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Nature Watch: Cove Bay visit delivers reflections on cod and lichens

Cove Bay
Cove Bay

An icy wind swept-in from the sea and whipped across my exposed vantage point on a clifftop by Burnbanks near Cove Bay, just south of Aberdeen.

As I scanned the sea with my binoculars for birds, my fingers quickly became numb. It had been a fruitless search, just a handful of wind-tumbled herring gulls and a lone eider bobbing out on the wave-crested water.

A hardy angler crouched down on the rocks below, hoping to catch cod, which haunt such rocky inshore areas during winter.

The angler and his gritty determination sparked my mind into pondering upon his quarry.

Into the shallows

I’m not sure why cod should move into the shallows at this time of year, but they are cold water loving fish, and perhaps as the coastal waters cool down in autumn, they find such areas more to their liking.

Cove Bay

Certainly, autumn and winter storms provide a large amount of food for inshore cod in the form of smashed shellfish and other creatures which have been dislodged from their hiding places in the swirling surge.

Worms, crustaceans and molluscs are all eagerly taken, as well as considerable quantities of small fish.

Such is their prodigious appetite that trawlermen have found all kinds of strange things in their bellies, including plastic cups that have been thrown overboard from passing ships.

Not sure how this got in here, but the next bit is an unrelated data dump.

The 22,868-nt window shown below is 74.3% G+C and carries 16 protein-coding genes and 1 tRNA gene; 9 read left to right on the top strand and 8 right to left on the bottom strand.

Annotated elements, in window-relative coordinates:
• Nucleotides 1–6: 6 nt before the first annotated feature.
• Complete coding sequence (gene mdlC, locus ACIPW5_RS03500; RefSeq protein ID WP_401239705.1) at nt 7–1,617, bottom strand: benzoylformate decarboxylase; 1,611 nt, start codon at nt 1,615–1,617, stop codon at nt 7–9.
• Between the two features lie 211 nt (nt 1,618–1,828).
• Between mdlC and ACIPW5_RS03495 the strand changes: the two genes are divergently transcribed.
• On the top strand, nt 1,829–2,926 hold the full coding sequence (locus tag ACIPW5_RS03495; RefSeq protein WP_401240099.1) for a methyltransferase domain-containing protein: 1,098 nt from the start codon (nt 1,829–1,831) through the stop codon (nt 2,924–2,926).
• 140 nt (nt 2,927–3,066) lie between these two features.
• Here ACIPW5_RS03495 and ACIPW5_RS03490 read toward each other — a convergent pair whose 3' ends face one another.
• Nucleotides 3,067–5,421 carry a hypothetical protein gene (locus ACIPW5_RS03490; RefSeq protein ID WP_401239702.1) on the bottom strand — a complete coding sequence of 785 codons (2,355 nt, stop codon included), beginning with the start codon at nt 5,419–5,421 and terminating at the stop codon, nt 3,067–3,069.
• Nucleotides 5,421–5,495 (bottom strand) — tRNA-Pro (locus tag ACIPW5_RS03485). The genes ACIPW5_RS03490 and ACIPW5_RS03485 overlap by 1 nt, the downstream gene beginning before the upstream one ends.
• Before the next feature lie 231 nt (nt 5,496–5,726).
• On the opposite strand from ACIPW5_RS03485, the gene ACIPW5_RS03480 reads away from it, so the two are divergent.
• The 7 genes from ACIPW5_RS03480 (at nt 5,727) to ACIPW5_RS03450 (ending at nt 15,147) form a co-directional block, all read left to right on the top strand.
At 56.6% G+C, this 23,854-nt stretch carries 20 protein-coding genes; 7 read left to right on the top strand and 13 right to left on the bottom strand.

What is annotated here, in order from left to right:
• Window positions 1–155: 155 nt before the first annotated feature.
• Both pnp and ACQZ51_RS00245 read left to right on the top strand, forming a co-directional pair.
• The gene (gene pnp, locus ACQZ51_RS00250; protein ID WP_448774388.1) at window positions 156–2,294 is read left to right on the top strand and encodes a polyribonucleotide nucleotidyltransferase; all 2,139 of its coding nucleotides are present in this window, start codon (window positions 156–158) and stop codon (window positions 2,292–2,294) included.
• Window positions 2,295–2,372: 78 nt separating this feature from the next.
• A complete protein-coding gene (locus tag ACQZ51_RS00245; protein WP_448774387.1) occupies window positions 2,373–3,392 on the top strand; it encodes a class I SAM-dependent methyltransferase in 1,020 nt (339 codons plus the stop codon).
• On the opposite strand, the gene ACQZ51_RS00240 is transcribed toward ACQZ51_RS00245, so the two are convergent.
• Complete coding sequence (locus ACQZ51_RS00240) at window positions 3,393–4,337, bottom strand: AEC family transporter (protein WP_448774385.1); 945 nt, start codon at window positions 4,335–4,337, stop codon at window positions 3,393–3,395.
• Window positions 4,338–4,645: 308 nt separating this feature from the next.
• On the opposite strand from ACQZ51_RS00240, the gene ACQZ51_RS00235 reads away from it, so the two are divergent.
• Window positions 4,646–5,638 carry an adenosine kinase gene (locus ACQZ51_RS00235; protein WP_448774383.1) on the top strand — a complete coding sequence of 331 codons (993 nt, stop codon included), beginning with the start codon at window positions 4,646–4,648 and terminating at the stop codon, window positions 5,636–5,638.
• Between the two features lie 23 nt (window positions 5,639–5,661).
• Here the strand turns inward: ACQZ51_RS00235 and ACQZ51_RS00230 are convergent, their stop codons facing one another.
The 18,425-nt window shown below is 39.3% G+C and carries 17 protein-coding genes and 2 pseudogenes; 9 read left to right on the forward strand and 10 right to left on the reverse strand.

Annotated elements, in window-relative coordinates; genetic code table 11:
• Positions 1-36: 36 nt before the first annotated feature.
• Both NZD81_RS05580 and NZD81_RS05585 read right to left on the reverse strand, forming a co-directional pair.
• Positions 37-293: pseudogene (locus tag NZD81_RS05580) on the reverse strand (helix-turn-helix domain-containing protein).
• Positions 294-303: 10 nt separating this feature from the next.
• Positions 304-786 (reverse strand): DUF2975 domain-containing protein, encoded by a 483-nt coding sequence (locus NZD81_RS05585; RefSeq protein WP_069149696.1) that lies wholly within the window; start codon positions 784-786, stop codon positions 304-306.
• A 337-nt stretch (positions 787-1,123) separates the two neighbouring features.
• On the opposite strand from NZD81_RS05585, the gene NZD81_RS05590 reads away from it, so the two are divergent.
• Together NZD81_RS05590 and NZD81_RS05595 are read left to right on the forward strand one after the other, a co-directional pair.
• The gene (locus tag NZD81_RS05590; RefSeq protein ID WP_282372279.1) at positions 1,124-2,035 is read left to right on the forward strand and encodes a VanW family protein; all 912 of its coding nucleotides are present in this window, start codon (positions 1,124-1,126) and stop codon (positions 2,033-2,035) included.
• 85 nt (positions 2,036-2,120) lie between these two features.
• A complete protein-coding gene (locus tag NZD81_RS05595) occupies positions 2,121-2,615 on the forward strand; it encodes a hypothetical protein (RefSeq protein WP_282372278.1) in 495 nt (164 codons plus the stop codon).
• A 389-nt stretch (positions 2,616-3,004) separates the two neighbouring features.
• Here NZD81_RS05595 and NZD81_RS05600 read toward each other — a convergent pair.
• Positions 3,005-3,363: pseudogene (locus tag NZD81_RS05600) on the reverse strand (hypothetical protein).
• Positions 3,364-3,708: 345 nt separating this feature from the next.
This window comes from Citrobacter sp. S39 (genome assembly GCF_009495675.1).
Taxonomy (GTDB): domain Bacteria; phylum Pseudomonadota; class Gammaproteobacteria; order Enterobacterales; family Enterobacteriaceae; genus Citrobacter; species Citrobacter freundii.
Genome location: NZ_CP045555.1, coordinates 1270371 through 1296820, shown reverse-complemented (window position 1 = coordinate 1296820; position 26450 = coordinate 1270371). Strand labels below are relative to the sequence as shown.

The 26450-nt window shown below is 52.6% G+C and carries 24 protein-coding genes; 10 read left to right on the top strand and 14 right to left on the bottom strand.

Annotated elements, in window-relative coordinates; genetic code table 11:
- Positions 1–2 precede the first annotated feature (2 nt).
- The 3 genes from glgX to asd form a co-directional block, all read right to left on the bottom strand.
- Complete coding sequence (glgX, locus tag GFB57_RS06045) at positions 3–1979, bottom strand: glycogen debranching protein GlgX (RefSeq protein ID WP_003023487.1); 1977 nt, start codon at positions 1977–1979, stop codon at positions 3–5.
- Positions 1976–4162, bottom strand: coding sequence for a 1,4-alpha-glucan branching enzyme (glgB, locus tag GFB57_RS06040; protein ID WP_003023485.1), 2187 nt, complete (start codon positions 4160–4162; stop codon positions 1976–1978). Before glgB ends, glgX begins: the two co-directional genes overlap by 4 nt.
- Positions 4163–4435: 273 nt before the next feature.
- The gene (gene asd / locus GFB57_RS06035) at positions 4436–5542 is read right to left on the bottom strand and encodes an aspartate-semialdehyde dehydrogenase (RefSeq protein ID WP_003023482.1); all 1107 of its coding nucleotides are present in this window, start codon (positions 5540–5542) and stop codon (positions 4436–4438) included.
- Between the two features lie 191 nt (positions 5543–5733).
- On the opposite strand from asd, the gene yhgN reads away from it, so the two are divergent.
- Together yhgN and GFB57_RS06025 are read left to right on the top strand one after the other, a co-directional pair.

The cod is a prolific egg layer and in late winter and early spring a single female fish can shed somewhere between 500,000 and five million eggs depending on her size.

Alexandre Dumas in his ‘Le Grande Dictionnaire de Cuisine’ published in 1873, wrote: “It has been calculated that if no accident prevented the hatching of the eggs and each egg reached maturity, it would take only three years to fill the sea so that you could walk across the Atlantic dryshod on the backs of cod”.

An exaggeration perhaps, but it does illustrate the huge natural mortality that takes place during the early stages of the lifecycle.

The importance of cod as a foodstuff and the pivotal role it has played in our global cultures and economies is undeniable.

As Mark Kurlansky highlighted in his book ‘Cod – the fish that changed the world’, wars have been fought over it, revolutions have been triggered by it, national diets have been based on it, and economies and livelihoods depended on it.


I snapped out of my cod reverie, and scanned the sea once more, but the water was still largely devoid of birds.


Instead, I turned my attention to a lichen-encrusted boulder by my side.

Lichens are a bit like moss, all around us yet seldom remarked upon.

They are also one of our more fascinating lifeforms, for they consist of two (or more) organisms rather than one.

It’s a concept I find difficult to comprehend, but in simple terms, lichens are partnerships between algae and fungi, and are so closely interwoven with each other that they appear as one.

I had ventured to the cliffs near Cove Bay to seek offshore seabirds but instead ended up reflecting upon cod and lichens. Nature does that to you.

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